Meet local coach Jeff Bell

A life of church, gym, & farming leads to a storied hoops career

Meet local coach, Jeff Bell

Story and photo by Michelle Ince

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A rural farm just outside of the small West Texas town of Dimmitt may not sound like the most conventional place for one of the winningest coaches in Texas high school basketball history to come from, but that’s exactly where Jeff Bell found not only his passion for the game, but his drive to win, too.

“My dad was a farmer,†Bell said, adding that it was on that farm that he learned the meaning of hard work.

“We had seven plots of land,†he said. “It was hard work.â€

Bell had two older brothers, and he said it wasn’t until later that he realized they always gave him the worst jobs.

From changing the irrigation system around to being on a tractor all day, Bell said it instilled in him a work ethic like nothing else could.

He also recalled that his father was very particular.

“My dad was picky,†Bell said. “You had to go up and down those rows just right. I think that’s why I’m picky on things.â€

Farming, however, was not where Bell’s heart was. Dimmitt in the ’60s and ’70s was known as a basketball powerhouse, and he said that’s when he fell in love with the game.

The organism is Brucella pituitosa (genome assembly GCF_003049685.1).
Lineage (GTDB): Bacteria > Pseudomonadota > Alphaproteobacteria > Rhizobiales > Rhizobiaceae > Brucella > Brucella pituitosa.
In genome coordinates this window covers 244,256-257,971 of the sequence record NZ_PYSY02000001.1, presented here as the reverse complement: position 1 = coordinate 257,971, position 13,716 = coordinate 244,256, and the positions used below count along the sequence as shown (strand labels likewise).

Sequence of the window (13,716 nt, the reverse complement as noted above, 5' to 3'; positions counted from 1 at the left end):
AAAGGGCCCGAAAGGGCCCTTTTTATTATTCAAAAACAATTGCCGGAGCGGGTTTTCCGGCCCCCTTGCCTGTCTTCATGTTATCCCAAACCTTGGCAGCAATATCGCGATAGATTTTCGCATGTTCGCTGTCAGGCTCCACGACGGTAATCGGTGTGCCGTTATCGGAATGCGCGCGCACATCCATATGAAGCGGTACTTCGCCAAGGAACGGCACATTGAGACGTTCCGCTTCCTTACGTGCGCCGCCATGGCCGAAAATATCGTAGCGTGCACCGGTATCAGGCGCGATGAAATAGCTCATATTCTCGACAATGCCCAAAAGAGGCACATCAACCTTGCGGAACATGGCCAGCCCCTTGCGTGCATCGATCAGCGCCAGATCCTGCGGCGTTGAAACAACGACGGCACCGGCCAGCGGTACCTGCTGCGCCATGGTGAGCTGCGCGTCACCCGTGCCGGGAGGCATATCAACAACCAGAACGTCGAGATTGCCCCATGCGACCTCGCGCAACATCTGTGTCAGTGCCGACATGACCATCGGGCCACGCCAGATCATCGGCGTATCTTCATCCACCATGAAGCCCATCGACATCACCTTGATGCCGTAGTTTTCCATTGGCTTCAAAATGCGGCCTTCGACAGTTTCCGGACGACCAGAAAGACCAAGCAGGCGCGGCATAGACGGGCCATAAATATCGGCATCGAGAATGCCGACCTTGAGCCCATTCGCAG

Bell fondly remembers his mother rebounding for him for hours on a homemade basketball goal his father made for him.

“That’s when I was about 4,†he said. “I always looked up to those older guys. I went to every game, and we never missed a game. So that’s what made me want to play. We would work on the farm all day and then head to the gym and play for three to four hours.â€

He said life for him in those days was church, gym and farm, and he added that he’s proud of where he grew up because it allowed him to absorb basketball.

“Back in those days, our big rival was Morton,†Bell said. “In those days only one team made it to playoffs, and either Morton was ranked No. 1 or Dimmitt was ranked No. 1, so whoever won the playoffs would end up going to the state tournament.â€

He said Dimmitt had been to the state tournament more than any other team in Class 3A at the time, and the coach, Ken Cleveland, became Bell’s hero.

Cleveland also happened to be the first one to see coaching potential in a young Bell. It was Cleveland’s encouragement and mentoring that started Bell on a storied hoops career that includes 953 career wins and four state championships along with a Texas Cup.